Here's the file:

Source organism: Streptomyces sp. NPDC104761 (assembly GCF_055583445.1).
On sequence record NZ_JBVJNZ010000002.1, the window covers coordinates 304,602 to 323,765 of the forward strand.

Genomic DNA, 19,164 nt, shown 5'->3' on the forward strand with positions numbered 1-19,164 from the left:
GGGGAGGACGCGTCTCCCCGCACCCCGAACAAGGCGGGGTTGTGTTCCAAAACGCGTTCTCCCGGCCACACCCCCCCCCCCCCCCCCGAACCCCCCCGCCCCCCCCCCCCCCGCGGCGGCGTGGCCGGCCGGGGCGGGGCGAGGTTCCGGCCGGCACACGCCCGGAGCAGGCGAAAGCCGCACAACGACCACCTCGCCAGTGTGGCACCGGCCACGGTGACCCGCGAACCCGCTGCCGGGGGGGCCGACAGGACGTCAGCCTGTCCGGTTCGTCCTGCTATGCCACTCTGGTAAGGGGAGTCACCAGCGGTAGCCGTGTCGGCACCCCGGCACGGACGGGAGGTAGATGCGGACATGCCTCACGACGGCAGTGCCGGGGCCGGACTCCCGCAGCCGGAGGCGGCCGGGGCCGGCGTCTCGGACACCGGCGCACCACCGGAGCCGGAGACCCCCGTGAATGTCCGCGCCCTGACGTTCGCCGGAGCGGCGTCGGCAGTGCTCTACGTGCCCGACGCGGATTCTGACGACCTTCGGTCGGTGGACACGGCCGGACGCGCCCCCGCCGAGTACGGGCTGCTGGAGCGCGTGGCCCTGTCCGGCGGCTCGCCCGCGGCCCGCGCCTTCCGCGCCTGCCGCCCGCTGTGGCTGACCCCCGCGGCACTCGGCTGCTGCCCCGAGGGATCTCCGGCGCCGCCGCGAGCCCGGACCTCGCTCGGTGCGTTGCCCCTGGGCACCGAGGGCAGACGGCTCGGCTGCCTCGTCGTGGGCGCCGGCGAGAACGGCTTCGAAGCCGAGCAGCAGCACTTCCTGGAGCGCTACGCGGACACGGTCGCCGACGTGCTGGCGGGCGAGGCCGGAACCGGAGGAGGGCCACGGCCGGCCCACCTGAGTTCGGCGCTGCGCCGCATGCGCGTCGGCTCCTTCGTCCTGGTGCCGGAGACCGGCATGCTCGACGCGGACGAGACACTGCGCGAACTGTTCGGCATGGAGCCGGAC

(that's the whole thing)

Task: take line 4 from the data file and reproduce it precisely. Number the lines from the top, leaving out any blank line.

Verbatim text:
GGGGAGGACGCGTCTCCCCGCACCCCGAACAAGGCGGGGTTGTGTTCCAAAACGCGTTCTCCCGGCCACACCCCCCCCCCCCCCCCCGAACCCCCCCGCCCCCCCCCCCCCCGCGGCGGCGTGGCCGGCCGGGGCGGGGCGAGGTTCCGGCCGGCACACGCCCGGAGCAGGCGAAAGCCGCACAACGACCACCTCGCCAGTGTGGCACCGGCCACGGTGACCCGCGAACCCGCTGCCGGGGGGGCCGACAGGACGTCAGCCTGTCCGGTTCGTCCTGCTATGCCACTCTGGTAAGGGGAGTCACCAGCGGTAGCCGTGTCGGCACCCCGGCACGGACGGGAGGTAGATGCGGACATGCCTCACGACGGCAGTGCCGGGGCCGGACTCCCGCAGCCGGAGGCGGCCGGGGCCGGCGTCTCGGACACCGGCGCACCACCGGAGCCGGAGACCCCCGTGAATGTCCGCGCCCTGACGTTCGCCGGAGCGGCGTCGGCAGTGCTCTACGTGCCCGACGCGGATTCTGACGACCTTCGGTCGGTGGACACGGCCGGACGCGCCCCCGCCGAGTACGGGCTGCTGGAGCGCGTGGCCCTGTCCGGCGGCTCGCCCGCGGCCCGCGCCTTCCGCGCCTGCCGCCCGCTGTGGCTGACCCCCGCGGCACTCGGCTGCTGCCCCGAGGGATCTCCGGCGCCGCCGCGAGCCCGGACCTCGCTCGGTGCGTTGCCCCTGGGCACCGAGGGCAGACGGCTCGGCTGCCTCGTCGTGGGCGCCGGCGAGAACGGCTTCGAAGCCGAGCAGCAGCACTTCCTGGAGCGCTACGCGGACACGGTCGCCGACGTGCTGGCGGGCGAGGCCGGAACCGGAGGAGGGCCACGGCCGGCCCACCTGAGTTCGGCGCTGCGCCGCATGCGCGTCGGCTCCTTCGTCCTGGTGCCGGAGACCGGCATGCTCGACGCGGACGAGACACTGCGCGAACTGTTCGGCATGGAGCCGGAC